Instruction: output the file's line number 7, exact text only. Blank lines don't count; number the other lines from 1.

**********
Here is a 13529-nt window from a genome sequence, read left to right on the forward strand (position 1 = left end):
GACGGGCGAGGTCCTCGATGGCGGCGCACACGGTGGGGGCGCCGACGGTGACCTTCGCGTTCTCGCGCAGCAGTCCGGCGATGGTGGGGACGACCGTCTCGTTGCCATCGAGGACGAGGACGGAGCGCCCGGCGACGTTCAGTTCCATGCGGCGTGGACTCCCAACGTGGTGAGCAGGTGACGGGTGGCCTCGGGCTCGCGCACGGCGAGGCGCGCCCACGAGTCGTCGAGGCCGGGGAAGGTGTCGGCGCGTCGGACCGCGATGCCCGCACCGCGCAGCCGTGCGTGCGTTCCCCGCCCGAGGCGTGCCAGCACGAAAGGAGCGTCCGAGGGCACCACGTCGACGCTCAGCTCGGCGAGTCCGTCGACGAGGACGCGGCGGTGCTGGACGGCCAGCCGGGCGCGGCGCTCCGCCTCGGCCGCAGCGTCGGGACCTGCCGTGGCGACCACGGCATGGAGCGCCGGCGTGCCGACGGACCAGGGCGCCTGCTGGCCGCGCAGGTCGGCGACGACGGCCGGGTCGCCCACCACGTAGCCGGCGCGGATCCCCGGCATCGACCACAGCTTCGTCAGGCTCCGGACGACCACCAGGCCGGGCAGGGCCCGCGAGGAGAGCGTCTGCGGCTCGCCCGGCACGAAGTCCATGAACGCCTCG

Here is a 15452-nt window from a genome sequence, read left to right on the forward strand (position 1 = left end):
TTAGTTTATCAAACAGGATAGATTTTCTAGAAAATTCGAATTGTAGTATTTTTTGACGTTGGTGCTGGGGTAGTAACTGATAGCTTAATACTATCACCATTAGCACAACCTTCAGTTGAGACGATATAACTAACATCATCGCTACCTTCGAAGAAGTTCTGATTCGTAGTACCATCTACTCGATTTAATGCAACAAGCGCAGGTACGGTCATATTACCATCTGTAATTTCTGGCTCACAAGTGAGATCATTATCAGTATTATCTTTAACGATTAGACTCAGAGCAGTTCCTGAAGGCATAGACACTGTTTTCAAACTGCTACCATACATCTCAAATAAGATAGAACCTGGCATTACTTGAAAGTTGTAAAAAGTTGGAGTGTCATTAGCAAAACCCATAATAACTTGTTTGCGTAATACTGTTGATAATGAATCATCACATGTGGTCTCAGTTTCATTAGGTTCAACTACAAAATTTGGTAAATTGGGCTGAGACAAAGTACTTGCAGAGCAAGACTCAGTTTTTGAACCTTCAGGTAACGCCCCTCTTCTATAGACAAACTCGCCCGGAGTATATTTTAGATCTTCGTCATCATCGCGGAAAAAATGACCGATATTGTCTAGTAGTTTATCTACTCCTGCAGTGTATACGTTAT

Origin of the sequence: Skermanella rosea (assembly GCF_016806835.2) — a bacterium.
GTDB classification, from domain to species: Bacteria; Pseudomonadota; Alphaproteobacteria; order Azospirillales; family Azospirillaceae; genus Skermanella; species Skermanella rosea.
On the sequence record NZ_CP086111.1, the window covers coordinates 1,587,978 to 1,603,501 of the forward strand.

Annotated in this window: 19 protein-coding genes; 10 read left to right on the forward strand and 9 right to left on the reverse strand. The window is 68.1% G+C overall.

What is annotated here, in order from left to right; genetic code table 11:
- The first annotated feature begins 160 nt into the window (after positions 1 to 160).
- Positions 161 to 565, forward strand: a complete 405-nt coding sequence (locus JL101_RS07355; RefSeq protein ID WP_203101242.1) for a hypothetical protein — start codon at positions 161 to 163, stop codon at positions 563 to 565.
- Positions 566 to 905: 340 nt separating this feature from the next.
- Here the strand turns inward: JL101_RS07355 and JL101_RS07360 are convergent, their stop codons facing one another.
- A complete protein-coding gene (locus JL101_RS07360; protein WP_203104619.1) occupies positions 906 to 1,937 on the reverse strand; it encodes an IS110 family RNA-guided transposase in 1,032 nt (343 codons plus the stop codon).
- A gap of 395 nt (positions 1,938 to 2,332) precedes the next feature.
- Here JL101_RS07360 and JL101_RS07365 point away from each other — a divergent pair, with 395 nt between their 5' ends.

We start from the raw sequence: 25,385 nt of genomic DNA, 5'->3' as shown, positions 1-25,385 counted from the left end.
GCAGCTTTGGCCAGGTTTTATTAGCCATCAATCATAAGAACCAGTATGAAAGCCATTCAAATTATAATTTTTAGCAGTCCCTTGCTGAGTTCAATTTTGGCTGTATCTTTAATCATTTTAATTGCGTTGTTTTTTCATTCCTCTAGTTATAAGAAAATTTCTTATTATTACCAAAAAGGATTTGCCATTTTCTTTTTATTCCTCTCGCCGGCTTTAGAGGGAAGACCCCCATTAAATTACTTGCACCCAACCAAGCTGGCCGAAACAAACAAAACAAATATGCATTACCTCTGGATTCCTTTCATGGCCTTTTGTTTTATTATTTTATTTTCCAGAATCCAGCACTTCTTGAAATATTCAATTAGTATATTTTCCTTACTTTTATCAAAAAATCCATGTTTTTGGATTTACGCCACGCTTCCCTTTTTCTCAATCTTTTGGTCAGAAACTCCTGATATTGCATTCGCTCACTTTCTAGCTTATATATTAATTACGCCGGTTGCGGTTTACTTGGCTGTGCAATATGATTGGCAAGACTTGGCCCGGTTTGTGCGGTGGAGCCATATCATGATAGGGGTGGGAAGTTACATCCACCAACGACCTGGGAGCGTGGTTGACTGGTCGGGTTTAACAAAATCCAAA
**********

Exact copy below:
On the sequence record NZ_CP086111.1, the window covers coordinates 1,587,978 to 1,603,501 of the forward strand.